October Unprocessed: The Latter Half

Squash and mushroom soup, topped with Greek yogurt.

Well, I slacked off on photographing the last two weeks of October Unprocessed. Work was busy, evenings have been busier, and photographing and blogging have not been my primary concerns. But it’s Halloween Night, we’re watching Shaun of the Dead and passing out candy, I’m gearing up for the NaNoWriMo kickoff event (yes, I said I wasn’t going to focus on fiction, but NaNo is infectious), and now seemed like a good time to write a blog post.

Avocado tacos with honey and sea salt.

Here are a few observations about my second year as opposed to my first year:

  • I relied on my slow cooker a lot the last two weeks. Bean-based dishes can cook on low for the entire workday, and be perfect when we get home.
  • Whereas last year was a sort of consciousness-raising event for me, in terms of realizing just how much food was processed, this year was one for experimentation with recipes. I delved into some neglected cookbooks and tried some great new recipes. I played with bread recipes, seeing how loaves calling for white flour would work with whole-wheat flour. I played around and had fun.
  • I noticed how much garlic, olive oil, and olives we consume on a regular basis.
  • I’m now obsessed with Greek yogurt. It’s a standard side in my lunch bag, usually mixed with some crushed red pepper flakes.
  • Yes, to be completely unprocessed is a challenge. But it’s worth it.


And now, to make up for my lack of food posts this month, I will share my recipe for Soba Noodle Salad.


  • 8 oz dried soba noodles (if you don’t use wheat, rice noodles work great as well)
  • 1 lb medium, firm or extra-firm tofu
  • 1 container of mushrooms
  • 1 bunch of scallions
  • Sesame oil
  • Soy sauce
  • Rice vinegar


  • Slice up the tofu. Lay it out in a baking pan. Douse with rice vinegar, soy sauce, and sesame oil until a marinade surrounds the tofu (I honestly have no idea how much I add).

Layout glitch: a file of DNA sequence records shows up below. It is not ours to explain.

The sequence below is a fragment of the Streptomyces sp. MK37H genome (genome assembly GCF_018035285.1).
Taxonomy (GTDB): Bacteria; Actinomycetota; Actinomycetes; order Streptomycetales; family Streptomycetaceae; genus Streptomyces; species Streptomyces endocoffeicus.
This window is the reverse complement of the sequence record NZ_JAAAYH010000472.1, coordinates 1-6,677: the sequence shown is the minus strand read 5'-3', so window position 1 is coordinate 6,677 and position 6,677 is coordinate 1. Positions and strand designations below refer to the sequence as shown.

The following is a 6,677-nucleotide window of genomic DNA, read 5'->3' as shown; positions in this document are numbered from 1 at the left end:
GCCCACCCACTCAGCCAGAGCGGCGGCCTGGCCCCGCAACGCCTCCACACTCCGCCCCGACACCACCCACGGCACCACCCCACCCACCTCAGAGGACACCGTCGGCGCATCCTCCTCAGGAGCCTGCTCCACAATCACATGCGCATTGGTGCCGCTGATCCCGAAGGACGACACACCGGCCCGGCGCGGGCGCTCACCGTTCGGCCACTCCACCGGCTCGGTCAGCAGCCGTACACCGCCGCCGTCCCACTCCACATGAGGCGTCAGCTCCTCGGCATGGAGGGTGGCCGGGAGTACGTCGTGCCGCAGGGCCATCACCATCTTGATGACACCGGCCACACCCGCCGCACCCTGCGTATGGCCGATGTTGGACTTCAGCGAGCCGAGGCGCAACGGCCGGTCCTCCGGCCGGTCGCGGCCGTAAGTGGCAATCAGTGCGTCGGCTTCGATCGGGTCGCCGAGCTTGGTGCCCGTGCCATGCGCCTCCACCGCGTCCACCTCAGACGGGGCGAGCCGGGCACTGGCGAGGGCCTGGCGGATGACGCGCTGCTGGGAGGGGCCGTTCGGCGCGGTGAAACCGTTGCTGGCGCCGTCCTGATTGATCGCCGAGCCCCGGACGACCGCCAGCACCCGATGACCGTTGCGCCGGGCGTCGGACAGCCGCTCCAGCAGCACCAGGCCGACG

• Marinate tofu for several hours (anywhere from 3-8; my marinating time varies based on my schedule)
  • Preserving the remaining marinade, fry marinated tofu, roughly 3 minutes per side. I use sesame oil again.
  • Slice the mushrooms and put them into the pan with the leftover marinade. If the marinade doesn’t appear sufficient, refresh the sesame oil, soy sauce, and rice vinegar.
  • Marinate for at least 2 hours (I prefer 4).
  • Cook the noodles at least 90 minutes before serving time. After they cook, put them in the fridge to chill.
  • Just before serving, add mushrooms to the noodles. Chop up tofu and scallions, and add them as well. If the salad looks too dry for your taste, add the last of the marinade.



October Unprocessed: Week 2


I didn’t get as many photos this week, largely because we made a number of the same recipes (avocado toast, avocado, pudding, the couscous dish, and the noodle salad are regular staples in our weekly meals). In addition, there was a bulgar wheat and lentil salad that I forgot to photograph (but fortunately, I’m making it again, so look for it in Week 3!). I also focused on making dishes that would result in leftovers. I was busy with the Austin Rocks!  event this weekend, so I wanted food on-hand without having to do much work.

Most popular ingredients this week: avocados, garlic, Greek yogurt, kalamata olives, bell peppers, feta cheese, lemons, olive oil, lentils.

Baked avocado and egg with Parmesan.


Roasted beet and goat cheese gratin.


Macedonian salad (The New Moosewood Cookbook).


Lentil and potato dal garnished with Greek yogurt.





October Unprocessed: Week 1

I’m doing October Unprocessed again this year. Since I know what to expect, this year will be more about sharing what, exactly I ate, rather than recording my experiences and impressions.

I used The New Moosewood Cookbook a lot this week, as most of the things in it either are or can be modified to be unprocessed, and because the recipes tend to make large portions. Leftovers are key when you’re eating almost entirely at home.

Most common ingredients in week 1: avocados (no difference from daily life), garlic (we went through an entire bulb in one week), peppers (bell and jalapeno), onions, beans, olives, and Greek yogurt. This year, I’m interested in seeing the consistent ingredients week-to-week.

Jon’s amazing homemade breakfast tacos.
Arabian Squash Casserole from The New Moosewood Cookbook.
Avocado toast on homemade bread
Multi-bean salad. Adaptation from The New Moosewood Cookbook, based on ingredients I had on-hand.
Rice noodle and fried tofu salad (my own recipe).
Gypsy Soup (The New Moosewood Cookbook)
Avocado pudding made with Greek yogurt and agave nectar, topped with flax.
Couscous with olives, capers, and feta (my friend Jerry’s recipe).
Chickpea-yogurt dip, an experiment in an attempt to use up leftovers. Unfortunately, the results were mediocre.
Stuffed tomatoes and cilantro rice. Another experiment in using leftovers, this time with fantastic results.